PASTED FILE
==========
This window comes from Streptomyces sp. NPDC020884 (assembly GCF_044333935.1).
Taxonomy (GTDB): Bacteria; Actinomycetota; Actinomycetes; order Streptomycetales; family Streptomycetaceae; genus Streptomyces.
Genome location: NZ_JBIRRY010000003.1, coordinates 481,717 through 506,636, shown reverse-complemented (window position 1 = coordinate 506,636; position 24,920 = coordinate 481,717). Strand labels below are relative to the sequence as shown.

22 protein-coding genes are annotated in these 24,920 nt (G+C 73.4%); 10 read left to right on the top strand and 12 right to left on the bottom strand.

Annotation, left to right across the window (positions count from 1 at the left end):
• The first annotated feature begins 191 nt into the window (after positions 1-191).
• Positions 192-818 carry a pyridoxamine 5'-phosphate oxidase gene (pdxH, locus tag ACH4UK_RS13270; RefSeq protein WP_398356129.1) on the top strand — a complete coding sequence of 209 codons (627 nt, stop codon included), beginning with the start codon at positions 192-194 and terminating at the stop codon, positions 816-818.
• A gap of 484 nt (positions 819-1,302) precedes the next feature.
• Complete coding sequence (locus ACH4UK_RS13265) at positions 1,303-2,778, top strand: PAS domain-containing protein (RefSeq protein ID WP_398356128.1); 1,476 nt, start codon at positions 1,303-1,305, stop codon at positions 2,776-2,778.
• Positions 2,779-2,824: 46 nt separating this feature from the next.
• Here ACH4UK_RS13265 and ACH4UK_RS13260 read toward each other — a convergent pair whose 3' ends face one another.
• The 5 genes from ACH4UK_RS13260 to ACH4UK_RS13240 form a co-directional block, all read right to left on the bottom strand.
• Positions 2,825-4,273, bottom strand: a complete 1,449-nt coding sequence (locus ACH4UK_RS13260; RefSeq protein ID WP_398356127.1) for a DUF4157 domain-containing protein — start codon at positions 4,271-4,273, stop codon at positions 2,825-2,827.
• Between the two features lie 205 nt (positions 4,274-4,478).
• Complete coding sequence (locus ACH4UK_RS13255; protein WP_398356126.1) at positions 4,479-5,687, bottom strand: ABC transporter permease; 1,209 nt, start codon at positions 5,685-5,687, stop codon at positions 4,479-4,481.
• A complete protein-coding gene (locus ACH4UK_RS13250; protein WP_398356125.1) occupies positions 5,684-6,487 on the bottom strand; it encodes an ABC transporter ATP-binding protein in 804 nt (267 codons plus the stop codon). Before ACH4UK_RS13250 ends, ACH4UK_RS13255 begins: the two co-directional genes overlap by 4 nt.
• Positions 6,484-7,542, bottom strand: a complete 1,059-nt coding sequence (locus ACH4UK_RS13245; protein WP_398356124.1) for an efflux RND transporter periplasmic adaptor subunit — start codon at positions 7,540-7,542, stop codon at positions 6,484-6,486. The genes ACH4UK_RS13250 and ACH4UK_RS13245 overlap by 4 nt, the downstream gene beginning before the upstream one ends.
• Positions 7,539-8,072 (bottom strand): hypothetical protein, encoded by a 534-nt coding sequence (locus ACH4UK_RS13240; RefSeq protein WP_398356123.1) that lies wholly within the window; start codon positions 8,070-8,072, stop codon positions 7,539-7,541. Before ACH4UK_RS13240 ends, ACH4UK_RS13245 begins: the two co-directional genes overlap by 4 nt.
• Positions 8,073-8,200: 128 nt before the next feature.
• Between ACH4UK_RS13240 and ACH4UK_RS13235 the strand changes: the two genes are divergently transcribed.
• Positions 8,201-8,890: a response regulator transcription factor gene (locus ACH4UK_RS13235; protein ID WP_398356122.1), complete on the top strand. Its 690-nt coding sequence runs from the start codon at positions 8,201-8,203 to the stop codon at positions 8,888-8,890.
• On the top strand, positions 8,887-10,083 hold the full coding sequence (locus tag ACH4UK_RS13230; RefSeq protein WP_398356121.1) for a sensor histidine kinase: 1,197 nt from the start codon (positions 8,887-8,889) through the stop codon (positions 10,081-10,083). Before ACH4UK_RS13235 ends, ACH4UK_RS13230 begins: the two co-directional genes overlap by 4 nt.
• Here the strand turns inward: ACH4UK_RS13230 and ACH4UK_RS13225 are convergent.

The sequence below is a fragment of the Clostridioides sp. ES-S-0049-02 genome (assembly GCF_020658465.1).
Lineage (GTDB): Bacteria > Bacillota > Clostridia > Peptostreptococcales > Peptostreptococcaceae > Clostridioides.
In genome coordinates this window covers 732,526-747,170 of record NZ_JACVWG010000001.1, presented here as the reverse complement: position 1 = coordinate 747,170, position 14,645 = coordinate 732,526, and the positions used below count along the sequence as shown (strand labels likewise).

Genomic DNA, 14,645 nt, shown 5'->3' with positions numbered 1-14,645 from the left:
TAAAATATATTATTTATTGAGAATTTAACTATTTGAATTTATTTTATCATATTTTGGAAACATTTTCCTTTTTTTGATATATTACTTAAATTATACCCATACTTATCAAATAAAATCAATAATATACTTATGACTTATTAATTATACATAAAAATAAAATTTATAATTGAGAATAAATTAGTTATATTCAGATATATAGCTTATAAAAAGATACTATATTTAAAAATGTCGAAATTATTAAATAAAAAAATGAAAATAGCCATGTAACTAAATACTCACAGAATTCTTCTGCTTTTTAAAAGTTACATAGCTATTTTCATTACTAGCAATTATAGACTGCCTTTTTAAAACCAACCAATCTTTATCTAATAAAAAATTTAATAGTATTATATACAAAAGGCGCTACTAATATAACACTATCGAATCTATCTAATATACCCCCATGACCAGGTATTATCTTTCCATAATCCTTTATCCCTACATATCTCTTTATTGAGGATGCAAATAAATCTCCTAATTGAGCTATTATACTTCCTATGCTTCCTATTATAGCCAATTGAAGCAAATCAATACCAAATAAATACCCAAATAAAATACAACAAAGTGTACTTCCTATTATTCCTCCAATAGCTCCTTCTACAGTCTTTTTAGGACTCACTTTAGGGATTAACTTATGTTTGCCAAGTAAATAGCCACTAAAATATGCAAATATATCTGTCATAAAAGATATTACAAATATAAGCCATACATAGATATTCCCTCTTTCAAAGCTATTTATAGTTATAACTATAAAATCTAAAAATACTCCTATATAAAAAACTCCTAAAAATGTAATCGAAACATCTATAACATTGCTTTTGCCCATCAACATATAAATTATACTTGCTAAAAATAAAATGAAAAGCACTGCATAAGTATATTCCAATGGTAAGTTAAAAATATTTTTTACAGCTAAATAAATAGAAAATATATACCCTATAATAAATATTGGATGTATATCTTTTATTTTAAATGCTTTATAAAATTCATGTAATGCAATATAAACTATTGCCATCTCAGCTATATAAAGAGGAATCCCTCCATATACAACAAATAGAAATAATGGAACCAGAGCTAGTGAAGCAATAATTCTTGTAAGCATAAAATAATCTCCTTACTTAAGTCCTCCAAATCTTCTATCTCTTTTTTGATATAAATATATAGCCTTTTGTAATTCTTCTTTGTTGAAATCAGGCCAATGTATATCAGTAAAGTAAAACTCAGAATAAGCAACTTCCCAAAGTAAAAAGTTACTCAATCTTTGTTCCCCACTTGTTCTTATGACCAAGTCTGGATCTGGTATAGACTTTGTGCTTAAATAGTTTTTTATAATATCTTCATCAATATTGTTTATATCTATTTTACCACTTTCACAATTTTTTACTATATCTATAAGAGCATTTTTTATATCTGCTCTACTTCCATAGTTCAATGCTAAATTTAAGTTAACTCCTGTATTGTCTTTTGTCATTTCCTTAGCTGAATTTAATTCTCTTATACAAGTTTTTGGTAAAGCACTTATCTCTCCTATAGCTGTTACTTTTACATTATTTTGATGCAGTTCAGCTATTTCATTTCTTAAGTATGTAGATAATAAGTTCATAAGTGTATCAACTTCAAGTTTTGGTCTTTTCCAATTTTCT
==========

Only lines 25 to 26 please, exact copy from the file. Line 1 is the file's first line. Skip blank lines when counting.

Lineage (GTDB): Bacteria > Bacillota > Clostridia > Peptostreptococcales > Peptostreptococcaceae > Clostridioides.
In genome coordinates this window covers 732,526-747,170 of record NZ_JACVWG010000001.1, presented here as the reverse complement: position 1 = coordinate 747,170, position 14,645 = coordinate 732,526, and the positions used below count along the sequence as shown (strand labels likewise).